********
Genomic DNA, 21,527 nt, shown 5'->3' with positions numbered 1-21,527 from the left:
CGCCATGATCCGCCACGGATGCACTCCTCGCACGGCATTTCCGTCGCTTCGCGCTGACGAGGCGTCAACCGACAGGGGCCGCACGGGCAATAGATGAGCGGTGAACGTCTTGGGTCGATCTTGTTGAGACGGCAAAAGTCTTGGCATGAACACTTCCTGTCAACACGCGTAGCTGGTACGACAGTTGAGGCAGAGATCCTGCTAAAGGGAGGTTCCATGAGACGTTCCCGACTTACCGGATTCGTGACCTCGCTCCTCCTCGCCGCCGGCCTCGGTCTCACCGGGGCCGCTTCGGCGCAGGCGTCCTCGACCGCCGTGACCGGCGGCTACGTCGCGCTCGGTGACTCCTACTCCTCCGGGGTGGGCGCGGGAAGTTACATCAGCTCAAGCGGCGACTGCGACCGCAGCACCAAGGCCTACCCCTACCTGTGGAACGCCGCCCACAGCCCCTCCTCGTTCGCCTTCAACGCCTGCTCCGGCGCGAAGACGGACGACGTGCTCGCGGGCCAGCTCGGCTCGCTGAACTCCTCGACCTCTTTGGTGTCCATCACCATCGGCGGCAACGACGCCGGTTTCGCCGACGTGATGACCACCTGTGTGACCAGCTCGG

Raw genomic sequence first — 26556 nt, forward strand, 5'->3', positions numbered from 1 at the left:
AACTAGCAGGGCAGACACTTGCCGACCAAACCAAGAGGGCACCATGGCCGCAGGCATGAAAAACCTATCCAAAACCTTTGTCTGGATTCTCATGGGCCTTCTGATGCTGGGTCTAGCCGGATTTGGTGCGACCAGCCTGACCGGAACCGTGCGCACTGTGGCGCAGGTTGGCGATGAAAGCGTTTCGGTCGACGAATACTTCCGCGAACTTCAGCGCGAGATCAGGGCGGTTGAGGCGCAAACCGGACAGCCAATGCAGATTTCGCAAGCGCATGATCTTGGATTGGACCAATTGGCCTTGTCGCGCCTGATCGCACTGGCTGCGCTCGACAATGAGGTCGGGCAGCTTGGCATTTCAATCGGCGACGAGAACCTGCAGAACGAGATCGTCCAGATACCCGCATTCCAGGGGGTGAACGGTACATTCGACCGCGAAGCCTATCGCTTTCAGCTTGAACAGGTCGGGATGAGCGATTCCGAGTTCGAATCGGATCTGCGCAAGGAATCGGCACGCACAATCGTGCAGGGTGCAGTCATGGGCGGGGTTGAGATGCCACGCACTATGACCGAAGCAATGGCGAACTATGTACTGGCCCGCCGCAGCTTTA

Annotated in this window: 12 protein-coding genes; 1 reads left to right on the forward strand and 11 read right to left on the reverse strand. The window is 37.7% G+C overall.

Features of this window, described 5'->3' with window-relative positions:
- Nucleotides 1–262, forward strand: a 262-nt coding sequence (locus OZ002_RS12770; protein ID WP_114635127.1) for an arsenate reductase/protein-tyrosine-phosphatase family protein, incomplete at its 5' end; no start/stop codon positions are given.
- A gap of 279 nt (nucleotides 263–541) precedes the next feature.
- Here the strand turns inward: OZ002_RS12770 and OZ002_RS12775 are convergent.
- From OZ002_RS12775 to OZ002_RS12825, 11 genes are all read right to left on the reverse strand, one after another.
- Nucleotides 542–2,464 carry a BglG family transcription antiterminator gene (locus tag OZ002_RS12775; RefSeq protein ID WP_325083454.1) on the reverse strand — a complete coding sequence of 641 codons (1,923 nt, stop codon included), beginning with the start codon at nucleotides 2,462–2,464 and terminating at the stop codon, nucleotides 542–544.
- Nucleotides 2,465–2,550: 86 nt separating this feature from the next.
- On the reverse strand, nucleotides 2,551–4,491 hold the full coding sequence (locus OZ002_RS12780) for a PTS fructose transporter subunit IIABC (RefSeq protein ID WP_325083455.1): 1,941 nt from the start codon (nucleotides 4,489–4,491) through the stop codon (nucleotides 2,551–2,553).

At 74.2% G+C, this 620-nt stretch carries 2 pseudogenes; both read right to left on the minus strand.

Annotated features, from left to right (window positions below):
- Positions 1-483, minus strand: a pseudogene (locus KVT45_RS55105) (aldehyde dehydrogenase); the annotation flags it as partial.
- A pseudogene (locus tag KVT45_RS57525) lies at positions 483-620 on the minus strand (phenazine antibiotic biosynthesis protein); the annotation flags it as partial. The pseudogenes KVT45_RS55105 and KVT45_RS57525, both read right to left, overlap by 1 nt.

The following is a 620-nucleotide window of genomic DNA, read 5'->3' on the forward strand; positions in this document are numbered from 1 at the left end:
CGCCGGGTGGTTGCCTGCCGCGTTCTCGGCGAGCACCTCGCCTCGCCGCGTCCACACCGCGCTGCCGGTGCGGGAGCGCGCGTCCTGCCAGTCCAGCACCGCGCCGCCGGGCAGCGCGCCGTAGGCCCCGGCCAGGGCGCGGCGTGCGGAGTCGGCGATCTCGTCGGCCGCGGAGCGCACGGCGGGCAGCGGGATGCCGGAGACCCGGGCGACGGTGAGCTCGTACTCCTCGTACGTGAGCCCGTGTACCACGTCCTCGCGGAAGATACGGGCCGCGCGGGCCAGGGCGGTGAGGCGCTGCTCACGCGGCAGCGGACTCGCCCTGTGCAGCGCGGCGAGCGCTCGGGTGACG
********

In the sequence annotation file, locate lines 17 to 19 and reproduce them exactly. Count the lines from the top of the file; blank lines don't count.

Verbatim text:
- A pseudogene (locus tag KVT45_RS57525) lies at positions 483-620 on the minus strand (phenazine antibiotic biosynthesis protein); the annotation flags it as partial. The pseudogenes KVT45_RS55105 and KVT45_RS57525, both read right to left, overlap by 1 nt.

The following is a 620-nucleotide window of genomic DNA, read 5'->3' on the forward strand; positions in this document are numbered from 1 at the left end:
CGCCGGGTGGTTGCCTGCCGCGTTCTCGGCGAGCACCTCGCCTCGCCGCGTCCACACCGCGCTGCCGGTGCGGGAGCGCGCGTCCTGCCAGTCCAGCACCGCGCCGCCGGGCAGCGCGCCGTAGGCCCCGGCCAGGGCGCGGCGTGCGGAGTCGGCGATCTCGTCGGCCGCGGAGCGCACGGCGGGCAGCGGGATGCCGGAGACCCGGGCGACGGTGAGCTCGTACTCCTCGTACGTGAGCCCGTGTACCACGTCCTCGCGGAAGATACGGGCCGCGCGGGCCAGGGCGGTGAGGCGCTGCTCACGCGGCAGCGGACTCGCCCTGTGCAGCGCGGCGAGCGCTCGGGTGACG